phalanx


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pha·lanx

, gen.

pha·lan·gis

, pl.

pha·lan·ges

(fā'langks, fă-langks'; fă-lan'jis; -jēz), Avoid the misspelling phalynx. The singular form is phalanx, not phalange.
1. One of the long bones of the digits, 14 in number for each hand or foot, including two for the thumb or great toe, and three each for the other four digits; designated as proximal, middle, and distal, beginning from the metacarpus.
2. One of a number of cuticular plates, arranged in several rows, on the surface of the spiral organ (of Corti), which are the heads of the outer row of pillar cells and of phalangeal cells; between them are the free ends of the hair cells.
[L. fr. G. phalanx (-ang-), line of soldiers, bone between two joints of the fingers and toes]

phalanx

(fā′lăngks′, făl′ăngks′)
n. pl. phalanxes or phalanges (fə-lăn′jēz, fā-)
1. A compact or close-knit body of people: "formed a solid phalanx in defense of the Constitution and Protestant religion" (G.M. Trevelyan).
2. A formation of infantry carrying overlapping shields and long spears, developed by Philip II of Macedon and used by Alexander the Great.
3. pl. phalanges Anatomy A bone of a finger or toe. Also called phalange.
4. See phalanstery.

pha·lanx

, pl. phalanges (fā'langks, fă-lan'jēz) [TA]
1. One of the long bones of the digits, 14 in number for each hand or foot, two for the thumb or great toe, and three each for the other four digits; designated as proximal, middle, and distal, beginning from the metacarpus.
2. One of a number of cuticular plates, arranged in several rows, on the surface of the spiral organ (of Corti), which are the heads of the outer row of pillar cells and of phalangeal cells.
[L. fr. G. phalanx (-ang-), line of soldiers, bone between two joints of the fingers and toes]

phalanx

A finger or toe bone. Plural PHALANGES.

Phalanx

Any of the digital bones of the hand or foot. Humans have three phalanges to each finger and toe with the exception of the thumb and big toe which have only two each.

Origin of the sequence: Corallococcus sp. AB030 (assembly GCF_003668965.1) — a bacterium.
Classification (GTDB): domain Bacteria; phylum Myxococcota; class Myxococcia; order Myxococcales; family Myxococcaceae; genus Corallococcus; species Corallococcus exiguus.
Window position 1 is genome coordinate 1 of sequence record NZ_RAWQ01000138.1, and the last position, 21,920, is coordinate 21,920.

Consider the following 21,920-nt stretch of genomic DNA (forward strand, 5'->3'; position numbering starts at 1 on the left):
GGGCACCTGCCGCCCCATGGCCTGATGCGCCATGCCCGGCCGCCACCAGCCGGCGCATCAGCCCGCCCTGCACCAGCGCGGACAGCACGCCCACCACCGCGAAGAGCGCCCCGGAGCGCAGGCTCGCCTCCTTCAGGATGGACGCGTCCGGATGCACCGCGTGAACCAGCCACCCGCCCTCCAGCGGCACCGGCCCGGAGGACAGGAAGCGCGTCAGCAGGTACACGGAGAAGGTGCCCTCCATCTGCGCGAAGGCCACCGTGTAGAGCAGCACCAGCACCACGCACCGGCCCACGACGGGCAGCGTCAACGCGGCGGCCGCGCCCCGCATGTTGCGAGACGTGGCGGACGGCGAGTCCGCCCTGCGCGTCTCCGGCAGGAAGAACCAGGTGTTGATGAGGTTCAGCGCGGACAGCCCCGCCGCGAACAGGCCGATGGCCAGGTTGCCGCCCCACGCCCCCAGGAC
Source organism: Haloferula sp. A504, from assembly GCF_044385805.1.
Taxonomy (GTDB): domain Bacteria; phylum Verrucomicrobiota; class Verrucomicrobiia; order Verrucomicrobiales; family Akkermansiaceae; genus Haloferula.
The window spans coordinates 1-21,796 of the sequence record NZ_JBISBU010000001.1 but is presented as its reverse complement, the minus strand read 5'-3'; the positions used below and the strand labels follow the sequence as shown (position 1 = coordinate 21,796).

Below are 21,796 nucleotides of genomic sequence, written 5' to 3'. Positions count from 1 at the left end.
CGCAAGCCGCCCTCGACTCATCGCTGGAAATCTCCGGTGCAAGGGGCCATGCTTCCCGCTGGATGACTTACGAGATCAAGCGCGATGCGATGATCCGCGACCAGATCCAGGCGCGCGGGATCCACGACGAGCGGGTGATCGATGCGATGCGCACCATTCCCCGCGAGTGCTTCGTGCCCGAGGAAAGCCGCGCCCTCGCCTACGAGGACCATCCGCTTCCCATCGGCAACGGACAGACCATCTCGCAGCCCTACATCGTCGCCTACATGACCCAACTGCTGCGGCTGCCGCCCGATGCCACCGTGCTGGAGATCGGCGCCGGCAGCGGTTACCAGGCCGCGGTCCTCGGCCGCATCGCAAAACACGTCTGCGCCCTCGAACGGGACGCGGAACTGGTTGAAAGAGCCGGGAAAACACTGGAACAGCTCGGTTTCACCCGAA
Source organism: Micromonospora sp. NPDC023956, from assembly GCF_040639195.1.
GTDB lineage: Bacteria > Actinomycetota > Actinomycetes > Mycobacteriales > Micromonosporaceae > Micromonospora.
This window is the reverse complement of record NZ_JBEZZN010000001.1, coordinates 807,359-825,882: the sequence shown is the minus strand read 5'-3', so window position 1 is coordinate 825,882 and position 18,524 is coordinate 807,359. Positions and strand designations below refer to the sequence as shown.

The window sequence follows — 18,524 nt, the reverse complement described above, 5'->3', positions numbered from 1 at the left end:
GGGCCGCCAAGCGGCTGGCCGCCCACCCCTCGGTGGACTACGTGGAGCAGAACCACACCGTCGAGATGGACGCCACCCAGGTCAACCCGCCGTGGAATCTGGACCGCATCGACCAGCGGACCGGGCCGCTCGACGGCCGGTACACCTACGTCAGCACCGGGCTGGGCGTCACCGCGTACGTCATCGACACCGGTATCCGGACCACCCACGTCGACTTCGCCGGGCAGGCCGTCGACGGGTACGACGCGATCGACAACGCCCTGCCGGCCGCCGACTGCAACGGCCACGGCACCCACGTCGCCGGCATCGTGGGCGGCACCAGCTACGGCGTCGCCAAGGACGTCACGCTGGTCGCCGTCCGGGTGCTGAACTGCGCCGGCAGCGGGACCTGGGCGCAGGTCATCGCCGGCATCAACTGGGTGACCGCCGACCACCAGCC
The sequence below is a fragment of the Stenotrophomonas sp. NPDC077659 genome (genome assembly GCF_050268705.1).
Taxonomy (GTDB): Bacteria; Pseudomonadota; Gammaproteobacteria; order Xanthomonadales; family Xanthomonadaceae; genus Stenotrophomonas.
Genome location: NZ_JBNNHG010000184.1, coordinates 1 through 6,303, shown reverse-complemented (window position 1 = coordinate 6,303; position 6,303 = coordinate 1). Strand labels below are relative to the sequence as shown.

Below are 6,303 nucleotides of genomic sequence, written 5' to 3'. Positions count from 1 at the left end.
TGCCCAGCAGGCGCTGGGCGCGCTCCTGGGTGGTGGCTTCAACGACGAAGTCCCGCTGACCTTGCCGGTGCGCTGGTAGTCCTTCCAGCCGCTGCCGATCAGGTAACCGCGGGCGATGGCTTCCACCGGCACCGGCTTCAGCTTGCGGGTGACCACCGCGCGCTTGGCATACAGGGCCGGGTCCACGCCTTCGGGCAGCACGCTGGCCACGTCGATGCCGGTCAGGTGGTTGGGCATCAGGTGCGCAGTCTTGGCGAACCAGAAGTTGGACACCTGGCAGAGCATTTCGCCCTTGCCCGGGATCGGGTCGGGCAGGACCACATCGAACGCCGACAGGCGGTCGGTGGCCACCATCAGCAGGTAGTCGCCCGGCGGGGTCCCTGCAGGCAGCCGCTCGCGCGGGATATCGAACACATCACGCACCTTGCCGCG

References in periodicals archive ?
All Phalanx employees will continue operating out of the firm's existing location under the name Phalanx Healthcare Solutions, an Alera Group Agency LLC.
Cole then examines six key battles in which legion battled phalanx: Heraclea (280 BC), Asculum (279 BC), Beneventum (275 BC), Cynoscephalae (197 BC), Magnesia (190 BC), and Pydna (168 BC)--battles that determined the fate of the ancient world.
The terminal tendon was formed by the conjoint tendons at the level of the midportion of the middle phalanx and traveled from the distal side of the middle phalange to the dorsum of the base of the distal phalanx [Figure 3].
An educator and consultant, Barrett founded Phalanx Media Group in 2011 and publishes The Construct, one of the premier digital marketing publications in the country, a top 100 blog.
Raytheon produces Phalanx, a rapid-fire, computer-controlled radar and 20mm gun system that automatically acquires, tracks and destroys enemy threats that have penetrated other ship defense systems.
At 9 years of age, the patient fractured the proximal phalanx of the right little finger during kendo (Japanese fencing) training.
In addition, there have been changes to the way in which Phalanx systems are upgraded or maintained, he said, with efforts to "improve or enhance the way in which systems are maintained or the way they are repaired," either at pier side or in a land-based facility.
The first interphalangeal joint is between the first and second phalanx. It is a simple, saddle -shaped joint, allowing the movements of extension and flexion.
Osteitis of apex of third phalanx following incorrect hoof trimming in a dairy cow has been reported (Thompson, 1998).
(2) In distal and middle phalangeal lesions, the conventional procedure is transverse amputation, including the head of the proximal neighboring joint of the diseased phalanx, and closing the defect with dorsal and ventral flaps.